Today is the Feast of the Epiphany or Twelfth Night or King’s Day in many corners of the world, including this one. For me, it is the day that you can finally eat king cake. As with many a New Orleanian, my childhood memories of king cake were McKenzie’s or disappointment. While McKenzie’s are still available (in a manner of speaking) from Tastee Donuts, they just aren’t the same. But the classic McKenzie’s style of no icing, no filling is still my go to. Last year, I undertook making my own king cake, and will undoubtedly do so again this year. The process is really easy (if not a bit time intensive), the proof in that is that I’ve been able to pull it off multiple times with success. If I can do it, you can bet your ass you can.
I started with this recipe posted over on Chef’s Lagniappe and through some tweaking by Cupcake (through her excellent baking knowledge) and myself (through totally screwing things up by accident) we came up with what turned out to be a nice light, fluffy king cake. So without further ramblings, here’s the recipe (which was, in fact, posted last year):
Ingredients for king cake:
1/2 cup warm water
5 tsp active dry yeast
1/2 cup plus 2 tsp sugar
2 cups all-purpose flour
2 cups cake flour
1 tsp nutmeg
2 tsp salt
1 tsp lemon zest
1/2 cup warm milk
3 large eggs
2 egg yolks
4 oz unsalted butter plus an additional 2 tablespoons of butter plus extra for greasing the bowl and baking sheet
A few tablespoons of cinnamon and sugar
Marischino cherries (optional)
Ingredients for way too much icing and decorations:
1 lb powdered sugar
2 tsp cinnamon
2 tsp vanilla extract
Milk, enough to make a glaze
Purple, Green and Gold sugar
nonpareils (the rainbow sprinkles–optional)
1. Combine the warm water, yeast and 2 teaspoons of sugar in a bowl and set in a warm place until the yeast begins to bubble (around 10 minutes, but may wildly vary–yeast is tempermental).
The wee yeasties (that's a science joke!)
It is always good to see that the yeast is alive and kicking. Sometimes the store-bought stuff is DOA.
2. Combine the yeast mixture, both flours, the remaining sugar, nutmeg, salt and lemon zest in a mixer. Add in the warm milk, the eggs and yolks, plus the 4 ounces of butter (melted). Beat that bad boy with a dough hook on medium until the mixture is smooth.
3. Once the dough is smooth, throw some flour on the counter and knead the dough. Add flour as needed until the dough is no longer sticky. Keep on kneading until the dough is nice and stretchy.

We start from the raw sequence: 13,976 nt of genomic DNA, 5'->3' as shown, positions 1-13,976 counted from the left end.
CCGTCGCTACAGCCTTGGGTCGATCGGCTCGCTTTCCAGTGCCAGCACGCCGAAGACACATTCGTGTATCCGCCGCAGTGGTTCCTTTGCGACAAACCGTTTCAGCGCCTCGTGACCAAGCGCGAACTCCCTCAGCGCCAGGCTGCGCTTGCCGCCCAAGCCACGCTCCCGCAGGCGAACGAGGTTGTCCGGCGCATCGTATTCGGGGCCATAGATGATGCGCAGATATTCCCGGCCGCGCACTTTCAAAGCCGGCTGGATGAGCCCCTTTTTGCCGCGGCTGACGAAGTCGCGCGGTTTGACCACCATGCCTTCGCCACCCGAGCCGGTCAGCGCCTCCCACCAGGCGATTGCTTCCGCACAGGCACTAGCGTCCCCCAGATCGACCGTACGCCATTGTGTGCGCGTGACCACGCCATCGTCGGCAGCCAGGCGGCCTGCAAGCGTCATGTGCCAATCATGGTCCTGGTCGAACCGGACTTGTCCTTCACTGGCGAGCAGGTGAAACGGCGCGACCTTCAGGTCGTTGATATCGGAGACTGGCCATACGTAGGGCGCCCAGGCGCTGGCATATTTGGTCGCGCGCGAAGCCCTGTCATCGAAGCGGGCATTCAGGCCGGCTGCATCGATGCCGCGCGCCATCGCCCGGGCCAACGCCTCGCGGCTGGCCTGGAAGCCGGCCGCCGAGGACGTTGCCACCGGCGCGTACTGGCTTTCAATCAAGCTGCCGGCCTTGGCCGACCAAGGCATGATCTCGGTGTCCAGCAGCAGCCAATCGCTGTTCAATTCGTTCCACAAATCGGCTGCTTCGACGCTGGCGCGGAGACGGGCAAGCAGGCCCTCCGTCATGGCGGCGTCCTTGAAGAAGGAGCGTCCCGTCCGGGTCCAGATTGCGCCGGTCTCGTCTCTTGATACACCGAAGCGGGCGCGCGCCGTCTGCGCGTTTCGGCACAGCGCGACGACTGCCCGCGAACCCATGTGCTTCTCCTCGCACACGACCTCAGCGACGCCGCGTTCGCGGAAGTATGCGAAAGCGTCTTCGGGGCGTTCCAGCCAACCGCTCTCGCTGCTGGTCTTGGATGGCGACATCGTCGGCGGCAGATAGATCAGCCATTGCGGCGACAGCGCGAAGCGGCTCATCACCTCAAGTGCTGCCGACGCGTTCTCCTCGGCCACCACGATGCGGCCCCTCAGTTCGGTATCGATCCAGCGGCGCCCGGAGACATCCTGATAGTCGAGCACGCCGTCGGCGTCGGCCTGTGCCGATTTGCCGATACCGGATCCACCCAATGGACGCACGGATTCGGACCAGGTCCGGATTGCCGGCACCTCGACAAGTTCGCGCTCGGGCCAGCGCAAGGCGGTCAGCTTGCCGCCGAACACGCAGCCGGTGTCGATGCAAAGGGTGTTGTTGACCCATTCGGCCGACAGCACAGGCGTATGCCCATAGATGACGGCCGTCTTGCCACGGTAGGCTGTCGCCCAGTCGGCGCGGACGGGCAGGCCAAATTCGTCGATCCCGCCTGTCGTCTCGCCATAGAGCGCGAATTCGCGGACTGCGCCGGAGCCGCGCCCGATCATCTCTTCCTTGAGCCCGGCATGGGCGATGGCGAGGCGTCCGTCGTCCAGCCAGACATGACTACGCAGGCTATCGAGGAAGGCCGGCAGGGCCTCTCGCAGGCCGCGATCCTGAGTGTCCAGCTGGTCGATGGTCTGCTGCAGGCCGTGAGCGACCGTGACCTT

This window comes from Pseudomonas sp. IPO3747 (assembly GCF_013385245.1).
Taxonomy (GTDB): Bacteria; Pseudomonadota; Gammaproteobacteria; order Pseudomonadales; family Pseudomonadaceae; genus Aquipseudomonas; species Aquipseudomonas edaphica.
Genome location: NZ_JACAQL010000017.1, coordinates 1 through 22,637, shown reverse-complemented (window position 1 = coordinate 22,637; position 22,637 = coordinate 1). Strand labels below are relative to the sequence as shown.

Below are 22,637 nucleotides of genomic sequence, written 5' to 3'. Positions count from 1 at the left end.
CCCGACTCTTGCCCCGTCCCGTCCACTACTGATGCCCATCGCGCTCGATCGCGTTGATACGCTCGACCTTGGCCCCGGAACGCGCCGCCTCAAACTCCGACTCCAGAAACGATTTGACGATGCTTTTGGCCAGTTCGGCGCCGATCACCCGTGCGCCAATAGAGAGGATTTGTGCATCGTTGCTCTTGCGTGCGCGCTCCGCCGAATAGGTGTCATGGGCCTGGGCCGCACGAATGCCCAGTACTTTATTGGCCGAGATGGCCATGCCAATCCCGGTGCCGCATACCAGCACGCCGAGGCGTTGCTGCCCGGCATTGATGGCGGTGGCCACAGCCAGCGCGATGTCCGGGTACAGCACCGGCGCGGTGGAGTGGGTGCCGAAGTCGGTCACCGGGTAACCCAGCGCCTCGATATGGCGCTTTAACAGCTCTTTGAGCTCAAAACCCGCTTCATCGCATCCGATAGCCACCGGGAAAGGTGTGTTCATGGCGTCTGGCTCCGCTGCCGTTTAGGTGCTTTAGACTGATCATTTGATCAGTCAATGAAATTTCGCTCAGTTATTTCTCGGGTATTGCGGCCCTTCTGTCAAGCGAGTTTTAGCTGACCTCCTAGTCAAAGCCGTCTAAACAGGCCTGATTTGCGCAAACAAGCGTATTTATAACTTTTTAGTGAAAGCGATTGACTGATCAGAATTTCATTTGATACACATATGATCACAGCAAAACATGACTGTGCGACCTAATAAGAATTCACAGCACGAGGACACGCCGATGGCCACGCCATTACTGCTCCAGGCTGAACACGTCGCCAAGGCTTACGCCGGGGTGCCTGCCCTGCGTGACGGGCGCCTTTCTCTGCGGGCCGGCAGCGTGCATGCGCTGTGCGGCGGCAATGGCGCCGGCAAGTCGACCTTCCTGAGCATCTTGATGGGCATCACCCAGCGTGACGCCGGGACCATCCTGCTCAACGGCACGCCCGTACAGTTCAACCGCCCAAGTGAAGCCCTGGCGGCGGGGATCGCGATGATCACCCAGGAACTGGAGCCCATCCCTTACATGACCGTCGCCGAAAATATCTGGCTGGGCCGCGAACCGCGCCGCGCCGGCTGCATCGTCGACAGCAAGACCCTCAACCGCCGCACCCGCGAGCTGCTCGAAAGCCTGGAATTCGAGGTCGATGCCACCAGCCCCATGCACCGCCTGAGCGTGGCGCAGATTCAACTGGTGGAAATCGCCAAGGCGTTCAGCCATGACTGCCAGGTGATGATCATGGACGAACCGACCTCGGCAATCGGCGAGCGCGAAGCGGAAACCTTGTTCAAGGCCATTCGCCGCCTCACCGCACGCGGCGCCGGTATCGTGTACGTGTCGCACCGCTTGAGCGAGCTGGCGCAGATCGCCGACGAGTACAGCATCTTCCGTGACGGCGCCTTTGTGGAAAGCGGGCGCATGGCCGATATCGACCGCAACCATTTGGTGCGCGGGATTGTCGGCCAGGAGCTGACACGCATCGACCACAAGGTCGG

4. Transfer dough to a greased bowl. You can use any number of things to grease a bowl when baking, melted butter, Pam, olive oil, etc. Cupcake says it is best to pick something that matches what is in the recipe already to keep a consistent flavor profile (unless you are deliberately trying to introduce another flavor). Flip the dough so the top of the dough is greased. Cover the dough and set aside until doubled (hour and a half/two hours or so).
Dough Man Rising
This is a great magic trick, cover the dough mixture and in about 90 minute it doubles in size!
5. Push the dough down, then transferred back to a lightly floured countertop. Separate the dough into three strands for braiding.
6. Once you get the three strands separated out, create a cinnamon/sugar mixture (50/50 is about what we went with). With your mixture made, melt the remaining 2 tablespoons of butter. Brush the butter on the first strand and sprinkle with the cinnamon/sugar mixture. No need to go overboard, just enough to give a little extra sweetness and flavor to the bread. Repeat for the remaining two strands and braid the three together. NOTE: If you would like to add a filling to your king cake, we would add it as you braid.
The Dusted Strands
I have no reason to add this other than I'm proud of it.
7. Place your undoubtedly beautiful braid on a buttered baking sheet, and make it into an oval. Pinch the ends together to seal closed. Cover the braided oval and let rise for another 45 minutes. Depending upon how long it takes your oven to pre-heat to 350, you’ll want to start that sometime during this step.
8. If you want to add in the McKenzie cherry piece to your king cake, you’ll want to add the cherry pieces into the dough just before dropping it into the oven.
9. Bake until golden brown. This could range anywhere from 25 minutes to 45 minutes depending upon the oven. Once golden brown, set aside to cool.
10. While the king cake is cooling, make the icing. If you’re going for a traditional McKenzie’s like we do, you’ll be able to significantly reduce the amount of icing you make. Mix together the sugar, cinnamon and vanilla. As you’re mixing, mix in just enough milk to get a glaze. Like pornography, you’ll know it when you see it.
11. Once your king cake has cooled, glaze and decorate with alternating purple, green and gold sugar sprinkles. If you added the cherries, use the nonpareils around the cherries. We use just enough glaze to act as a “glue” to keep the sprinkles attached to the king cake. If you lean more towards the icing king cakes, go hog wild. As you can see below, my skills at aesthetically decorating a king cake are pretty abysmal. Of course, pretty has no impact on taste. Just ask the praline.
Ugly, but awesome king cake